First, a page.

Welcome to Managing AML, I am Dr. Naval Daver. I will be discussing current standard of care for patients who are unfit for intensive chemotherapy, as well as novel agents under investigation for patients who fit into that “unfit for induction” category. At this time, there has been significant progress in patients above the age of 65 years with acute myeloid leukemia, with the advent of a number of new agents coming forward for this population. The standard therapy for acute myeloid leukemia had been induction chemotherapy, which is usually based on a backbone of anthracycline with cytarabine. The most common version of this is the 3+7 regimen used widely across the United States, but there are other variations of this, such as FLAG-IDA, CLIA, CICA, or CLAG-M. The goal of all of these induction-based regimens is to achieve what we call a complete remission, meaning getting the bone marrow blasts below 5% with the recovery of neutrophil and platelet count, as there is significant data suggesting that this is associated with improved survival. One of the issues that we have noticed is that, although these induction regimens are quite effective in achieving complete remission rates (with complete remissions in the range of 70% to 85%), they do have significant cytotoxicity such as infections, fever, mucositis, and diarrhea. In the past, when we have tried to use these regimens in patients above 65, especially in patients above 70, we have encountered significant induction-related toxicity, severe infections, and mortality rates of 20% to 40%. Because of this, there has been a huge shift in the last 8 to 10 years to try less intensive and noncytotoxic-based therapies for patients with AML who are considered unfit for induction.
The definition of who is unfit for induction is not clear and there have been different publications looking at different factors. In general, we consider patients who are above 65, especially those above 70 years of age, a population that should be considered for non-intensive chemotherapy. Additionally, patients who are above 60 years of age but may have other adverse features such as comorbidities; poor performance status; cardiac, liver or kidney disorders; or complex cytogenetics or mutations such as TP53, traditionally do not tolerate induction chemo well and/or may not respond well to induction chemotherapy. This would be another population where we would use non-induction-based treatments.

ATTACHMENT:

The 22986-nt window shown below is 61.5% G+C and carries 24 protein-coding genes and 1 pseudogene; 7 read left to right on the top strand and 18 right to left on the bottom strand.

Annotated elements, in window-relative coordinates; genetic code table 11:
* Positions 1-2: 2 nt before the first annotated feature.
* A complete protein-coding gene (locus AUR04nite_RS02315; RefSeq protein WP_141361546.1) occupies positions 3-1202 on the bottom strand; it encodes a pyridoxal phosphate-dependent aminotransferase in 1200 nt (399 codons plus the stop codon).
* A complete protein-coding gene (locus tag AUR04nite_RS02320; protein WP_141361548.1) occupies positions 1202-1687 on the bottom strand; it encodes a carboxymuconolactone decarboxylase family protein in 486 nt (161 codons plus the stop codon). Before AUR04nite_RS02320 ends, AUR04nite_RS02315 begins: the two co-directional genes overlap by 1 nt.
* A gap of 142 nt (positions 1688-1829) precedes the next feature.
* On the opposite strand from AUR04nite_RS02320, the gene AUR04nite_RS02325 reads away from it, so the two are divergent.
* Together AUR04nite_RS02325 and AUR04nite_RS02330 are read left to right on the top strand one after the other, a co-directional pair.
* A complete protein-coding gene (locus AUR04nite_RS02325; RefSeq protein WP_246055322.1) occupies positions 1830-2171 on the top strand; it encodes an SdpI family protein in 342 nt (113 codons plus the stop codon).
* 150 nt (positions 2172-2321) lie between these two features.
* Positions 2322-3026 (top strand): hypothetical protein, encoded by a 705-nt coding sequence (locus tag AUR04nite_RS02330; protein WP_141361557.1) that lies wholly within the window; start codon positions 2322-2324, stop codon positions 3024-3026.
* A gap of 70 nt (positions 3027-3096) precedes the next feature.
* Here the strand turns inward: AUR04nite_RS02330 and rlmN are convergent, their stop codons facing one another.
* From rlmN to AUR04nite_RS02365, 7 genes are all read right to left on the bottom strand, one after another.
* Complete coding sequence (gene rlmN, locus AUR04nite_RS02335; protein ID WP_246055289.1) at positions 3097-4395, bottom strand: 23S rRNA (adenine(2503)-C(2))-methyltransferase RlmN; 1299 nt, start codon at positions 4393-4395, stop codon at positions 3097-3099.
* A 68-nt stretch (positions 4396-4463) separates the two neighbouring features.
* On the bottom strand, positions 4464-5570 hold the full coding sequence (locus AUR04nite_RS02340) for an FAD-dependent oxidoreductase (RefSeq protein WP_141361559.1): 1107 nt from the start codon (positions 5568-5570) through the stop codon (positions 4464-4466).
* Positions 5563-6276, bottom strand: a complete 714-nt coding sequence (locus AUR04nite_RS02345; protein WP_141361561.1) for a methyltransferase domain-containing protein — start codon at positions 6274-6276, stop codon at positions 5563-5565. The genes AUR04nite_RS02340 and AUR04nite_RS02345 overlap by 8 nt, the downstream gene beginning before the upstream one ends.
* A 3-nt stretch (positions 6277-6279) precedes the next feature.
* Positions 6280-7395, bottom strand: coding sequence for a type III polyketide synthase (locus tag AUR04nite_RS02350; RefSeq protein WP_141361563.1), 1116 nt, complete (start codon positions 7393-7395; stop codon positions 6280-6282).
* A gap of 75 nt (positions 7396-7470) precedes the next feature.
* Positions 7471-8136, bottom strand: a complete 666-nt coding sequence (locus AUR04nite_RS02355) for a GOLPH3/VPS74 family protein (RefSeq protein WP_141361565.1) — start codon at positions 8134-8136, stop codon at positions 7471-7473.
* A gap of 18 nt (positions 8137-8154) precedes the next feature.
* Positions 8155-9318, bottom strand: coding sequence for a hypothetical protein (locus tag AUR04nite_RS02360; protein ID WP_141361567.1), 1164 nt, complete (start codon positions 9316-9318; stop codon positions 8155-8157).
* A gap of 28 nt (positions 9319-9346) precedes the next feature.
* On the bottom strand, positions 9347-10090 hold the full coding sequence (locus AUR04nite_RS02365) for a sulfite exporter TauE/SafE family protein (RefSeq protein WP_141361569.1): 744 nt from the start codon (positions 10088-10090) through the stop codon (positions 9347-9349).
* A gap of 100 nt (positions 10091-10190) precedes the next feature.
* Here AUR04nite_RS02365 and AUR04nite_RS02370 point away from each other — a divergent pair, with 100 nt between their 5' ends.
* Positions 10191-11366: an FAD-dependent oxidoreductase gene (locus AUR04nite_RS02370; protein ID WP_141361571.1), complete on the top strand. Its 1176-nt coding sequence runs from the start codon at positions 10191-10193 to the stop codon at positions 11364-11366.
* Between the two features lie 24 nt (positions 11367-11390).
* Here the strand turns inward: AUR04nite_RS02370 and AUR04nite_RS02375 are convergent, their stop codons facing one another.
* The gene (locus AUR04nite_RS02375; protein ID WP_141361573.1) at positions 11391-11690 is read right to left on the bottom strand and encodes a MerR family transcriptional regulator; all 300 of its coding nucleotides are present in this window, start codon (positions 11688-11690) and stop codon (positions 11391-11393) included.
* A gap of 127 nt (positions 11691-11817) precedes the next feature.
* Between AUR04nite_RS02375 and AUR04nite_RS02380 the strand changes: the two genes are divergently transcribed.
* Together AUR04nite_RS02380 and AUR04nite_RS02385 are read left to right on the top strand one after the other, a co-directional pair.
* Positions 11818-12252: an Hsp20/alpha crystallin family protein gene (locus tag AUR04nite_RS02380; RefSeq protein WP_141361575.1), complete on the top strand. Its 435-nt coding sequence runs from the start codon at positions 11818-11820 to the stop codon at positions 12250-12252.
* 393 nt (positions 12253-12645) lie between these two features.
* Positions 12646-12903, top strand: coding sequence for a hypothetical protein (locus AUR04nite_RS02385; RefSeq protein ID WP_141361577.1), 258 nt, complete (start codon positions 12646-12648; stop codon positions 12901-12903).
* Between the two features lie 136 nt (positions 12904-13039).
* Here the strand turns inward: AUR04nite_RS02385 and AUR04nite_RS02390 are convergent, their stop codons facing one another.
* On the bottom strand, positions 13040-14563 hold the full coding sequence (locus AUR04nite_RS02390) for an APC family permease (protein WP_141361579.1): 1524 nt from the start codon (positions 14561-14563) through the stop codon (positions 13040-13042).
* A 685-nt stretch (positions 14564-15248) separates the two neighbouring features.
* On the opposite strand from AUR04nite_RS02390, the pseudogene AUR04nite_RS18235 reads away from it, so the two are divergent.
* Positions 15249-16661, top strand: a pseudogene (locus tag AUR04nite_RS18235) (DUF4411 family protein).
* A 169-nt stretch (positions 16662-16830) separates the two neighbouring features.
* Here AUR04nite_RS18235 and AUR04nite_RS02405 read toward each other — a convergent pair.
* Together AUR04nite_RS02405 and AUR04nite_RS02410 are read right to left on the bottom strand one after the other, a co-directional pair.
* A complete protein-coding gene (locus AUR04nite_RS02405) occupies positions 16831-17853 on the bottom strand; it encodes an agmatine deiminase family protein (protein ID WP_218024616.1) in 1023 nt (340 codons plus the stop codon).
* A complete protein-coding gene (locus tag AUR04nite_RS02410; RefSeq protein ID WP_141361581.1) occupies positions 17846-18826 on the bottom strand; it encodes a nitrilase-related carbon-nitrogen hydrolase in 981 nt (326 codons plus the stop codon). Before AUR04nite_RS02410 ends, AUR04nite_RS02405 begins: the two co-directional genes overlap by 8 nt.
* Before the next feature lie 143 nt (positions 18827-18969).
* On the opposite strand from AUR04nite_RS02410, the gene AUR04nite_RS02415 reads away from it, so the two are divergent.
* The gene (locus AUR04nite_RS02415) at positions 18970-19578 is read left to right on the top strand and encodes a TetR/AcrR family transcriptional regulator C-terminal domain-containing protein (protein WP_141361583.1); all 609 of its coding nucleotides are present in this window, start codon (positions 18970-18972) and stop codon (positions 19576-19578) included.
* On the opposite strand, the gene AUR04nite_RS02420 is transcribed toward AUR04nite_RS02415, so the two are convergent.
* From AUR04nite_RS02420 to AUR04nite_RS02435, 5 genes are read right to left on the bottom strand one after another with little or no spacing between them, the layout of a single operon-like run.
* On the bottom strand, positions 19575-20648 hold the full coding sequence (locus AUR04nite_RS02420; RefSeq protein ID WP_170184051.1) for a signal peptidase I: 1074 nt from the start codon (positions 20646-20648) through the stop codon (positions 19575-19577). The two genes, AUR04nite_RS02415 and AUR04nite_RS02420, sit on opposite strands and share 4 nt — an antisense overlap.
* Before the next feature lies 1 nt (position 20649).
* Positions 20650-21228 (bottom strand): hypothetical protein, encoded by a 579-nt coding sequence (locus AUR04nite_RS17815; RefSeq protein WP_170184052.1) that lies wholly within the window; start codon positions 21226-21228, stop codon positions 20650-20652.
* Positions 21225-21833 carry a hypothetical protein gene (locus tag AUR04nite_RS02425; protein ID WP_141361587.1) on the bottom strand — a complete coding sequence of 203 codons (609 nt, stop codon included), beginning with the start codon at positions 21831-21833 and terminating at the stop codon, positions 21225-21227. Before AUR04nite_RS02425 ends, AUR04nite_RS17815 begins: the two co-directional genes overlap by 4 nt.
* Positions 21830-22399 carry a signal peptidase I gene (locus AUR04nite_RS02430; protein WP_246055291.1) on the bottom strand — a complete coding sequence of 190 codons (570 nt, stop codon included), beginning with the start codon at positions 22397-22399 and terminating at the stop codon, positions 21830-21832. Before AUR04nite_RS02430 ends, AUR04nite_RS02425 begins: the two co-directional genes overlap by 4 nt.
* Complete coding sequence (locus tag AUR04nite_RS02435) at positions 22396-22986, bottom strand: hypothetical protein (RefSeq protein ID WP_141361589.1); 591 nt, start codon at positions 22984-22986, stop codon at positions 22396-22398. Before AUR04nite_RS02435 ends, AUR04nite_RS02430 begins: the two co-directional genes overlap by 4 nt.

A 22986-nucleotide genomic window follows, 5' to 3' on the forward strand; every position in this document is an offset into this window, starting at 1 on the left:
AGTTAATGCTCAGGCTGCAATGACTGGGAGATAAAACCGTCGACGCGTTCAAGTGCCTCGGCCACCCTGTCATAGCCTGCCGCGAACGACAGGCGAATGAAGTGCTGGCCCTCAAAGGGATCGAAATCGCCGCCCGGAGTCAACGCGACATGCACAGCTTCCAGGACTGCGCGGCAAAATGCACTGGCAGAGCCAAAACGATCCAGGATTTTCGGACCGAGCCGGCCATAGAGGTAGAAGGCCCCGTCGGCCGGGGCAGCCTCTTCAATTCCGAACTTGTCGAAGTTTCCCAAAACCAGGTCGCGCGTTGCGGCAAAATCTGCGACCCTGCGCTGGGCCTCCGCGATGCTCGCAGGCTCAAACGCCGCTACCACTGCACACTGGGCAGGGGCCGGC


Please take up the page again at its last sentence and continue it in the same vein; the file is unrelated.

The most common drugs that have been used in the non-cytotoxic induction-based arena are azacitidine and decitabine, both of which have gone through phase 3 trials. The azacitidine was used in a phase 3 trial of azacitidine versus standard of care in Europe and was published in Blood a couple of years ago. They showed that the use of azacitidine, when compared with standard of care treatment such as low-dose cytarabine or hydroxyurea-based supportive care, resulted in improvement in response rate, with response rates of 30% to 35%; and improvement in median overall survival, with a median overall survival of 11 months. A similar phase 3 was done that looked at decitabine versus standard of care, which included hydroxyurea best supportive care or low-dose Ara-C. It was shown that, again, decitabine was able to significantly improve the median overall survival as well as the response rate. Both azacitidine and decitabine, in addition to improving response rate and overall survival, had a very low induction mortality in the range of 4% to 7%, which is much lower than we were used to seeing with induction-based treatments where the induction mortality was 25% to 40%. This has established azacitidine and decitabine as standard frontline treatments for elderly patients, usually those above 65 or 70, and also for patients who have other comorbidities and may not tolerate induction‑based treatments.